Comedy Central’s The Daily Show came to Raleigh recently to poke fun at House Bill 2 by operating a food truck that refused to serve gay people.
The show parked a fake barbecue business called Bone Bros. Flamin’ BBQ outside Trophy Brewing on Maywood Avenue and the Ruby Deluxe bar on Salisbury Street earlier this month.
“I wanted to show North Carolinians what HB2 would look like in action, so I rented a food truck ... and set out to refuse service to people by telling them they’re gay,” Daily Show correspondent Roy Wood Jr. says at the beginning of the segment, which aired Thursday. “HB2 says I can do this Jim Crow-level (expletive), and nobody can stop me.”
For the record, HB2 doesn’t explicitly state that businesses can refuse service to LGBT people. But it did repeal local nondiscrimination ordinances that included LGBT protections and replaced them with a statewide nondiscrimination law.
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That law bans “places of public accommodation” such as restaurants, stores and hotels from discriminating on the basis of “race, religion, color, national origin, or biological sex.” But it leaves two categories unprotected: Sexual orientation and gender identity.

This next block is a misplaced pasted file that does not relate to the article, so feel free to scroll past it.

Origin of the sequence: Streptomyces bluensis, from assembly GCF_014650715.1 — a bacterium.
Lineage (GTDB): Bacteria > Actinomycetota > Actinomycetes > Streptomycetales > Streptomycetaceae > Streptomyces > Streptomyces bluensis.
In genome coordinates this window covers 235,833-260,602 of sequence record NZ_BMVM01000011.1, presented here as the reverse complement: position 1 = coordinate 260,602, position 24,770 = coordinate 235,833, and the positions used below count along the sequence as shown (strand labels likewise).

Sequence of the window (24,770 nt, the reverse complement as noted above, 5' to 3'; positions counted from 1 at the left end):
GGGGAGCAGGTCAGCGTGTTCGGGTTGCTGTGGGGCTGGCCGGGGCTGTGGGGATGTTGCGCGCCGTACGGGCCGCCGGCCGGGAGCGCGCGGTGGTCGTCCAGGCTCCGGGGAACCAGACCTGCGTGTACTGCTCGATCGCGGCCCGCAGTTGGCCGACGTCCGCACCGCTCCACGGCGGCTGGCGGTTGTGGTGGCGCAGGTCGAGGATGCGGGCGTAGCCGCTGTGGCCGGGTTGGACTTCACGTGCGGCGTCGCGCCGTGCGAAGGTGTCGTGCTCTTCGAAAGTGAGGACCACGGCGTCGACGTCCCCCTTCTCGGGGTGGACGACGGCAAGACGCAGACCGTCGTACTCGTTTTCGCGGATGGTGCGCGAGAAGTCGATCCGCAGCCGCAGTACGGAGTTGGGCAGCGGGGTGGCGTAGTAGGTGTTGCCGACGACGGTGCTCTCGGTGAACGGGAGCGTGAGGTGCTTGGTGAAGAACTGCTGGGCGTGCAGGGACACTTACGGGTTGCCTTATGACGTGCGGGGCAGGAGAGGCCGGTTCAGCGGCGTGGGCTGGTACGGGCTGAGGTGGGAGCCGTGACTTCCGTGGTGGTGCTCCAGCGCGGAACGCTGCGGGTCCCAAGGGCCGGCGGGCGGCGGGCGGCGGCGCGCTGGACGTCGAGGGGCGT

Since HB2 passed in March, there have been no reported instances of businesses citing it to refuse service to LGBT people. At least until The Daily Show came to town.
“No gays allowed,” said the red sign posted on the show’s barbecue truck. Most of the people featured in the segment deny being gay when Wood refuses to feed them, and they’re baffled and upset by the discrimination.
Trophy owners David Lockwood and Chris Powers said The Daily Show explained the premise to them when they sought permission to film.
“They approached and let us know what they were going to be doing,” said Lockwood. “We had a conversation about how offensive we thought it might be to guests.”
The Daily Show explained the stunt to customers and bought their meals following the filming. The barbecue truck makes regular appearances at Trophy on Maywood but was specially wrapped for the filming.
“These people already have to live in North Carolina,” Wood says, explaining the giveaway. “That’s stressful enough.”
David Lockwood acknowledged the risk of taking a side but says “we feel comfortable that we’re on the right side.” He says “in the end, The Daily Show is a funny way to bring up some things politely.”
The Daily Show segment wasn’t the only national media attention for Raleigh this week: Al Roker hosted “Today” show segments Friday from the IBMA World of Bluegrass festival.
Watch the full Daily Show segment here: